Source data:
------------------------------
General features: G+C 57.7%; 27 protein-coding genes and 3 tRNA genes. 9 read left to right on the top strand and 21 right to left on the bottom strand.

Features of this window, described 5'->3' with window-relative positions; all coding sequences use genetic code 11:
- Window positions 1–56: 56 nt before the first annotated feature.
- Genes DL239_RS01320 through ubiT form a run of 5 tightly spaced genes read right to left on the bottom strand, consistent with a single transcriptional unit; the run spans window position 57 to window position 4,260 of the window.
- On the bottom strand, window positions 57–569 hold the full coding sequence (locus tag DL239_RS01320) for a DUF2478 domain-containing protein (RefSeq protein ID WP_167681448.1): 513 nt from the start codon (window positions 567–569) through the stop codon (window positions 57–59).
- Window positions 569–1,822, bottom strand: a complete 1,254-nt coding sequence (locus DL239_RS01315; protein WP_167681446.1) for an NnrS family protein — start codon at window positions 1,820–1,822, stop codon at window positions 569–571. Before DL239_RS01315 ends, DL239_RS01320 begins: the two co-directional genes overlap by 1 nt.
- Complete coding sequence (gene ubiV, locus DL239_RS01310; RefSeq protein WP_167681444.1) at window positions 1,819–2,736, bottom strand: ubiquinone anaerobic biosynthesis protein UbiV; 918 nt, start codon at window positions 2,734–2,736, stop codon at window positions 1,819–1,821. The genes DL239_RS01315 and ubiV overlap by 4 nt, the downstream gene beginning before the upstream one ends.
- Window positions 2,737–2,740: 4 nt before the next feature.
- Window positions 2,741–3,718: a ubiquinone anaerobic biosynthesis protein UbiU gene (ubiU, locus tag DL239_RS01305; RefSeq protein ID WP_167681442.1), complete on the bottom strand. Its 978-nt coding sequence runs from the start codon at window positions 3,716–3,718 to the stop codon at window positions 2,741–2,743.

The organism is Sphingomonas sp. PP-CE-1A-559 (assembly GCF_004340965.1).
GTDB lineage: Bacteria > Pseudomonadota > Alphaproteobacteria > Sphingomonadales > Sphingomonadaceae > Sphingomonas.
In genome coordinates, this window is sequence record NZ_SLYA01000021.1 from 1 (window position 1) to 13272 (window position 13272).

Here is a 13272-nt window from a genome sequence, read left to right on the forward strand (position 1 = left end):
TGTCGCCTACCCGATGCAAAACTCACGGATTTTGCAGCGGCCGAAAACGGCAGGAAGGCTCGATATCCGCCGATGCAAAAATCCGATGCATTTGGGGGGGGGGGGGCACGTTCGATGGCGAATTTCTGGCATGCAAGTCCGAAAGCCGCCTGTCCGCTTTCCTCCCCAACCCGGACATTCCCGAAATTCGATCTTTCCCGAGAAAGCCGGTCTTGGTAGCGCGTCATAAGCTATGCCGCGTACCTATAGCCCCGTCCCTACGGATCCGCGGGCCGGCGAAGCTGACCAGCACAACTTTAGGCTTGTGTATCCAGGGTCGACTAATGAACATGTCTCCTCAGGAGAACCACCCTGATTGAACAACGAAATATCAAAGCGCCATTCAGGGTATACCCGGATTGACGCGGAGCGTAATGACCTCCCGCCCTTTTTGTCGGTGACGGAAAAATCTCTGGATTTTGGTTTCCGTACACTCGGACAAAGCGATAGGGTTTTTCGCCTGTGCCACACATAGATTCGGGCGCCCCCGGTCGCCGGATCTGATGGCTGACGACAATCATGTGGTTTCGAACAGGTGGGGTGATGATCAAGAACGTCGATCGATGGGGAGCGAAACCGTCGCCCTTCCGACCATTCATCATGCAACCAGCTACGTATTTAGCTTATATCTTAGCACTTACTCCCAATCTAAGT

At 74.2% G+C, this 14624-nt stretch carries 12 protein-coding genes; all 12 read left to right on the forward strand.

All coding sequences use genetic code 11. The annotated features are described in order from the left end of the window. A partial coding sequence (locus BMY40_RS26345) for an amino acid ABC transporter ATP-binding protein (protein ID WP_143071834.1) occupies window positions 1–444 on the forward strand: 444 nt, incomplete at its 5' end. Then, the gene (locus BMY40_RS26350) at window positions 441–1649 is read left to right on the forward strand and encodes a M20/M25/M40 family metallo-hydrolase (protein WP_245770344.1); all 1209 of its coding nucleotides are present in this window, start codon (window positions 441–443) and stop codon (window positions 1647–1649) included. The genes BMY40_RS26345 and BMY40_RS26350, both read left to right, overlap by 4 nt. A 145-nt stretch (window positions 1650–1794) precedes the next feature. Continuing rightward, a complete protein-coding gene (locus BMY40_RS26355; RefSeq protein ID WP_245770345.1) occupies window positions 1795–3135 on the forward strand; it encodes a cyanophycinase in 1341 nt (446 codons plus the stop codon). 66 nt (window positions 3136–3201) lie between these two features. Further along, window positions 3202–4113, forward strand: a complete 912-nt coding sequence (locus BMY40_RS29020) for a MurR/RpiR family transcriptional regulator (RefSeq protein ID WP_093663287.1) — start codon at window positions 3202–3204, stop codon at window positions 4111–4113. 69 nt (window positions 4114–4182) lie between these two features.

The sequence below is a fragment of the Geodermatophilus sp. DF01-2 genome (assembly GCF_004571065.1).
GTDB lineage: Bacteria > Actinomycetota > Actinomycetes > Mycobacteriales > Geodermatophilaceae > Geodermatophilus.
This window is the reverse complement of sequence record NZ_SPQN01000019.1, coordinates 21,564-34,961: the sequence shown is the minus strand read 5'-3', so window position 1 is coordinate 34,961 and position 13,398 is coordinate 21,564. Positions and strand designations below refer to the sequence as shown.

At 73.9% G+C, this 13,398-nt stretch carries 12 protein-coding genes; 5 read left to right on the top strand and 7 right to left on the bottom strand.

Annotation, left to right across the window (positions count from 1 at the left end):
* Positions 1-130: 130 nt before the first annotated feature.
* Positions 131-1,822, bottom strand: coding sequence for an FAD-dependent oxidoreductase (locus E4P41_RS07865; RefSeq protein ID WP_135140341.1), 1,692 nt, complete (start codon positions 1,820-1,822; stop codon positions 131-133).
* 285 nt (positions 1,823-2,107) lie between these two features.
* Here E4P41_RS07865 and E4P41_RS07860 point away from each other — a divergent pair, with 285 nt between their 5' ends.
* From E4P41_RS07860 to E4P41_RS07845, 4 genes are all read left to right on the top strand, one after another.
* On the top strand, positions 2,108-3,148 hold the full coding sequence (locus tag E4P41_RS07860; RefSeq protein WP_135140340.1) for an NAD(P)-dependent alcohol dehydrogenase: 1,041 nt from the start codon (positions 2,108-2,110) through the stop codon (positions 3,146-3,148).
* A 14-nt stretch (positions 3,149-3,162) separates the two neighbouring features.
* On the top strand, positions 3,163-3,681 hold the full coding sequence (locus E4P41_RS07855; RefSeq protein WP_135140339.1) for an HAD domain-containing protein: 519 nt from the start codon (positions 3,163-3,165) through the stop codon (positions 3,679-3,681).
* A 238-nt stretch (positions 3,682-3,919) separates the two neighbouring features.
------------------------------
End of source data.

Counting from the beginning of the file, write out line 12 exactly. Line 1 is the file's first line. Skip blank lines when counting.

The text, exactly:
In genome coordinates, this window is sequence record NZ_SLYA01000021.1 from 1 (window position 1) to 13272 (window position 13272).